Plans for an advanced green BMW supercar, the BMW Z10 ED, have been revealed.
The two-seat BMW Z10 ED, a product of the company’s secretive Technik division, will be BMW’s flagship. It is being developed as a showcase for new drivelines, electronic technologies, body construction and auxiliary components.
The Z10’s ‘ED’ suffix stands for Efficient Dynamics, BMW’s suite of fuel-saving technologies that also cut carbon emissions.
Technology proved on the Z10 will trickle down to volume models in the next decade.
The BMW Z10 ED will be built in limited numbers and sold for around £80,000 in today’s money.
It was originally planned as a one-off concept, but when bosses in Munich abandoned plans for a V10-powered mid-engined rival to the Audi R8 last year, a decision was made to make green technology a primary focus by advancing the Z10 to production.
“The idea is to bring all the very latest technology together in a way that will allow a high level of performance without overburdening the environment in a way that the current crop of supercars do,” said an insider privy to BMW’s plans. “There is no reason why they need to be mutually exclusive when you consider the sort of technology that exists today. It is just a matter of applying it correctly.”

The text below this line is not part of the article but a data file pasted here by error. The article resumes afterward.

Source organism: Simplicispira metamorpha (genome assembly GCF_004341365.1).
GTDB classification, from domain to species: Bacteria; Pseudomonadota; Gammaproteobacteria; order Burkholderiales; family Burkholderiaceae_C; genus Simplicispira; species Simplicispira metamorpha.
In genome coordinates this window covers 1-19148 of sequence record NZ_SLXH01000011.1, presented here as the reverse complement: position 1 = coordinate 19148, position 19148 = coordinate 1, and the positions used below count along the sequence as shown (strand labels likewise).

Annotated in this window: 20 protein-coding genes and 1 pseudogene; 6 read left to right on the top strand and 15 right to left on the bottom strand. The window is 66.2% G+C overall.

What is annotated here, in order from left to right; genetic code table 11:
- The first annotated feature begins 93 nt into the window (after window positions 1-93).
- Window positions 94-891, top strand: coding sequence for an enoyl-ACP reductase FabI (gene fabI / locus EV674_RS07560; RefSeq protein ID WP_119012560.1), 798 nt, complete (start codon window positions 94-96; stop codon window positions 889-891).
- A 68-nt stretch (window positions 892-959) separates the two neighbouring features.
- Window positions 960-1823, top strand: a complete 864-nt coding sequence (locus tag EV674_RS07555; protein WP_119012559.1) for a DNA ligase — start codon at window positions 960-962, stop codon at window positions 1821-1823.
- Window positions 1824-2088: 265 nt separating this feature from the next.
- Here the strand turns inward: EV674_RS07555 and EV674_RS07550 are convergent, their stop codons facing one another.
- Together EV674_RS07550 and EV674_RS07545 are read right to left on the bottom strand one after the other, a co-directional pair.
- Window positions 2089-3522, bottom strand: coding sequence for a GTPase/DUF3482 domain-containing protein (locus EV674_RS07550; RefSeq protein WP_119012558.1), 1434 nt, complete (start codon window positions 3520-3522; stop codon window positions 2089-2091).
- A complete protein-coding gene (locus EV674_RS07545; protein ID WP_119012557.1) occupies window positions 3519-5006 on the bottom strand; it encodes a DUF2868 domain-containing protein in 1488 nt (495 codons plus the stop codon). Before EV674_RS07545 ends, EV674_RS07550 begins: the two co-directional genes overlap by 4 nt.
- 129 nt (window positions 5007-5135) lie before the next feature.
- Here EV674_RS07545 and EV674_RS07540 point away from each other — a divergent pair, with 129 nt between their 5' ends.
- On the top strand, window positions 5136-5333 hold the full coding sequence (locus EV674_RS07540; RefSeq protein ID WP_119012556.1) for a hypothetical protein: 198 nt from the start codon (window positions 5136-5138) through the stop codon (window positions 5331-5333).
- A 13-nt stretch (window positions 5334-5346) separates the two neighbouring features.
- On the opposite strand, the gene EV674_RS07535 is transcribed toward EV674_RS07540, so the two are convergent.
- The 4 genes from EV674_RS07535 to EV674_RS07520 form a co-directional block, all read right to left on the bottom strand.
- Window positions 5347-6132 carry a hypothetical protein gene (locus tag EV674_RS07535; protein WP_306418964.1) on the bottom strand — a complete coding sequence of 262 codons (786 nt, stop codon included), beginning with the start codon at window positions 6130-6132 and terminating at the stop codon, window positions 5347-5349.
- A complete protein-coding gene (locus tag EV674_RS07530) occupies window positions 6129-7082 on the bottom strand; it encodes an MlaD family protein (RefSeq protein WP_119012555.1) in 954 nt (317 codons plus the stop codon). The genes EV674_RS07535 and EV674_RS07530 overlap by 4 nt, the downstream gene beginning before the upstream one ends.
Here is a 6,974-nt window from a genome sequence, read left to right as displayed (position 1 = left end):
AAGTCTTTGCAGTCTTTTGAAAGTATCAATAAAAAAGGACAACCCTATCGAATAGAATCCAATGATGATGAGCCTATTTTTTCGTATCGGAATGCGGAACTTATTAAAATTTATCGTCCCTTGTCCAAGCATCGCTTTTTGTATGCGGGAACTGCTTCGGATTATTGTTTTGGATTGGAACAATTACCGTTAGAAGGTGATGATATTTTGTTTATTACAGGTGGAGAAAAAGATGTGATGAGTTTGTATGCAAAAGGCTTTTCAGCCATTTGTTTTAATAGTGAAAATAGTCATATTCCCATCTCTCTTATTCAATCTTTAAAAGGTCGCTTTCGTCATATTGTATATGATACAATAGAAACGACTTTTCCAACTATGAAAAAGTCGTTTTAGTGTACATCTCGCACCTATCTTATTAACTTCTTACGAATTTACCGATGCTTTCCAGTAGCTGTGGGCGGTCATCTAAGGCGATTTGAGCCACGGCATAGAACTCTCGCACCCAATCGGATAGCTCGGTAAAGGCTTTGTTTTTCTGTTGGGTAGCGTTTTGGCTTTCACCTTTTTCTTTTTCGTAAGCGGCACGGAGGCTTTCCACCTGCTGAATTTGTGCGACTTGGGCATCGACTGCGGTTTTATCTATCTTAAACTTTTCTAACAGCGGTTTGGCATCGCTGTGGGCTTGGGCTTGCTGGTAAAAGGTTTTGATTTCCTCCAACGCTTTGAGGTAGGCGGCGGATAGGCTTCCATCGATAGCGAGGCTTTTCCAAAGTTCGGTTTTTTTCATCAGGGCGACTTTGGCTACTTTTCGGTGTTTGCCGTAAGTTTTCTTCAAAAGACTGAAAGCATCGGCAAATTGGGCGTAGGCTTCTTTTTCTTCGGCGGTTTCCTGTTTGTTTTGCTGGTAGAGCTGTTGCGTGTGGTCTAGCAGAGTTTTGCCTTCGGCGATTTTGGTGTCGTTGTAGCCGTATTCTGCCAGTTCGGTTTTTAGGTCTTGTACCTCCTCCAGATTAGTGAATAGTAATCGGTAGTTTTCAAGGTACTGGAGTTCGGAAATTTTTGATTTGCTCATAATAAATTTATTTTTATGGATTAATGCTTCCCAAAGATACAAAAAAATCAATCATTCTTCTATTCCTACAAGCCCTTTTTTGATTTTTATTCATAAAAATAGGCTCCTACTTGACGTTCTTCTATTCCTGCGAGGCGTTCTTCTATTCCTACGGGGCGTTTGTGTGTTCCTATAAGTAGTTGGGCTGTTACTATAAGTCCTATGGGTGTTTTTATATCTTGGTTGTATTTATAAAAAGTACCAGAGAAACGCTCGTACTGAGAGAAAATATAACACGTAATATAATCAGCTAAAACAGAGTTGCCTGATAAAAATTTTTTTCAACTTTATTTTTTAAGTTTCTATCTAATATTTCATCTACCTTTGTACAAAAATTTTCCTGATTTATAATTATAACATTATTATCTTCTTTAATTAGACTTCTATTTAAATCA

BMW has a history of using its Technik division to bolster the image of its line-up. Previous models to head straight from its workshops to the showroom include the 3-series-based Z1 and, more recently, the E39 M5-based Z8.
Drawing on the carbonfibre construction techniques used on BMW’s one-off Z22 show car, plus the extensive use of aluminium chassis components, the BMW Z10 ED is intended to weigh no more than 1400kg.
Moving on from simple carbonfibre body panels, Munich engineers have patented a process that combines several parts into a single sub-assembly.
BMW is exploring integrated door frames and sill panels for the Z10, a move designed to ensure a low kerb weight and high bodyshell rigidity.
BMW will also use the Z10 ED to highlight its engine downsizing plans. “With recent advances in turbocharging, direct injection and thermal technology, we can now produce petrol engines with a comparatively small swept volume without any drop in performance over our existing powerplants,” a source told Autocar.
Among the engines said to be under consideration for the green supercar is a new high-pressure turbocharged direct-injection straight six. It would replace the 3.0-litre unit that’s used across the current BMW line-up.